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- The game that encourages you to think big words that is but make sure you spell the words correctly or you don't get any points
- Syl-la-bles has won multiple awards for excellence including The National Parenting Center, Teacher Choice Award 2007 and 2008, and Canadian Toy Testing Council Award
- Kids learn spelling, vocabulary, synonyms, math adding points, writing and spelling the word correctly, dictionary skills, and reinforces spelling and vocabulary skills in children and adults of all ages
- Easy to learn and play
- 2 to 8 players and the handicapping make this a great game for 8 to 88
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Take your own bite of the big apple when you recreate Manhattan's famous skyline with this 4D puzzle. The 3D part is obvious but what's this "4D" all about? The fourth dimension is time. Puzzle comes with 120 plastic buildings that let you depict the skyline from 1812 through 1971 and into 2013 with the completion of the World Trade Center "Freedom Tower." Includes 700 pieces and glow-in-the-dark streets.
From the Manufacturer
Syl-la-bles is a game for all ages. The object of the game is to come up with the longest and most difficult correctly spelled words that begin with the letter on the spaces you land on. The longer the words, the more points you score. The difficulty of the words is up to each individual playing the game. Each letter has a point value and each syllable is worth 50 points. Do you risk misspelling a difficult word and scoring zero points, or do you spell and easy word to ensure you score some points? Land on the space marked Thesaurus and the player must give another word with the same meaning for the word on the top of the card. Match a word on the back and you've just earned 500 Points. Correctly spell the word on the Spelling Bee card and earn another 500 Points. First person to achieve the set amount of points decided by the players before the game starts is the winner. Educational and fun, Syl-la-bles is the game for all ages that encourages you to think big.
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|Sold By||Wade's Amusement||Amazon.com||Amazon.com||Bocos||Amazon.com||Amazon.com|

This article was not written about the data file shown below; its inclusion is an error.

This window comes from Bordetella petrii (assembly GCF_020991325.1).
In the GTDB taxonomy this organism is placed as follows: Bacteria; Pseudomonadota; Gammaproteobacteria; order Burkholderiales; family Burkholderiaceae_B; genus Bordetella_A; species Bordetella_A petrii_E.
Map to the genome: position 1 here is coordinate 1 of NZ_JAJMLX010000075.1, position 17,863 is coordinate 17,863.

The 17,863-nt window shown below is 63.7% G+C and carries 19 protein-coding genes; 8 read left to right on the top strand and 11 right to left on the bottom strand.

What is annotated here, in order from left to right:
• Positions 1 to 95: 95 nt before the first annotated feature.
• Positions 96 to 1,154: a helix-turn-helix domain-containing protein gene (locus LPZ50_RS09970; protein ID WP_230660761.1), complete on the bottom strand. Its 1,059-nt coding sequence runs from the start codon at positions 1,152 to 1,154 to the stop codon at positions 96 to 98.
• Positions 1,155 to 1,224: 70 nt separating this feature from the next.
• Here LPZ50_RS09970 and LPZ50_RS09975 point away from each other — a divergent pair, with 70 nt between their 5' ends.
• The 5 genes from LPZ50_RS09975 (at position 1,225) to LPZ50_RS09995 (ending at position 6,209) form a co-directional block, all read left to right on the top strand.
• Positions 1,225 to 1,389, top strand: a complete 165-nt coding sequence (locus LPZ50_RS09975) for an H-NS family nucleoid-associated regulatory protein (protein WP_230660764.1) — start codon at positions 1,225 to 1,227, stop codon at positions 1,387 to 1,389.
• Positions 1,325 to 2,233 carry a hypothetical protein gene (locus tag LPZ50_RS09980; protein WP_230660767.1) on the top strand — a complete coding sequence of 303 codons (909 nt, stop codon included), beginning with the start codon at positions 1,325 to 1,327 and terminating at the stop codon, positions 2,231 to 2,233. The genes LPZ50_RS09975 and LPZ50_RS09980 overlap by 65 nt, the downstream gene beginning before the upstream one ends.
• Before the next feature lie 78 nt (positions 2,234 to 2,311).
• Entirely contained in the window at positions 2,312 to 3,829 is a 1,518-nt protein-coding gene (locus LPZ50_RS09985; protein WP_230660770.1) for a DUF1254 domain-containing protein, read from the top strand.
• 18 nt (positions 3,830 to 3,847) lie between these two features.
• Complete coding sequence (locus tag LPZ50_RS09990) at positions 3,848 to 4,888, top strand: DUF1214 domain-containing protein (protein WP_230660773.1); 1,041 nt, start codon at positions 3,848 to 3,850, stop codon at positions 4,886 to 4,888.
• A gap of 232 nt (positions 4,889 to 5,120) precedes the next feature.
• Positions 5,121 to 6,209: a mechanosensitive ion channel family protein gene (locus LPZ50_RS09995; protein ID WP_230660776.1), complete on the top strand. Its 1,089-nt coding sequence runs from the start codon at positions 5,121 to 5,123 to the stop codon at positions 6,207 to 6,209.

|Are Batteries Required||No||No||No||No||No||No|
|Item Dimensions||11 x 11 x 2.5 in||8 x 6 x 8 in||6 x 4 x 3 in||11 x 10.9 x 2.3 in||3 x 10.5 x 10.5 in||8.25 x 3.5 x 10.25 in|
|Item Weight||2.4 lbs||0.87 lb||1.12 lbs||—||1.61 lbs||1 lb|
Top customer reviews
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My son -- "The Poet" -- received this game for Christmas, and we have played it three times as a family (with grandparents once). My Language-Arts-Hater son was NOT going to play this game, uh-uh, no way -- until Grampa bestowed upon him the title "Grand Master of the Dictionary" and made him the spelling arbiter. Sneaky Grampa. So he has to do all that alphabetical ordering and definition learning on the fly.
We changed the scoring as follows: Score the word by the first letter, as printed on the game board, plus 50 points per syllable. *IF* the word is spelled correctly. We set a timer to put a limit on the game -- 40 minutes the first time, 20 minutes the second time, 60 minutes the third time. We definitely got better at ythe game as we played it. Even The Hater got better at it, not so he would ever consent to play with us, but he liked his role as Grand Master.
Our youngest player was a second grader -- he's a good speller, but still! -- I would say this game would be ideal for middle schoolers, even reluctant Haters. One of the worst things they do in schools is make language arts hateful. This game may help, if you are sneaky.
The definition spaces require picking one of two words on each of the definition cards. There are easy ones (meant for children) and harder ones that the adults should try. Give one of the definitions listed on the card and you score.
You can play individually or in teams. This makes an excellent team game, the team aspect makes it move faster. Like Scrabble, anyone can challenge the spelling of a word. If the word is not listed as it's spelled, the team loses the points scored for it. The only problem is there's no penalty for incorrectly challenging a word, so someone could challenge words just because they can, which slows down the game and can get annoying. You can get around this like I did. Incorrect challengers lose their next turn or lose points, between 200 and 300 is probably best.
Overall, a good game where you can decide how many points it will take to win a game (5,000 to 10,000 recommended) or have everyone take a certain number of turns (five to seven). Highest score after the last turn wins. You might need a calculator to add the scores, but otherwise a good game that can teach young children how to spell.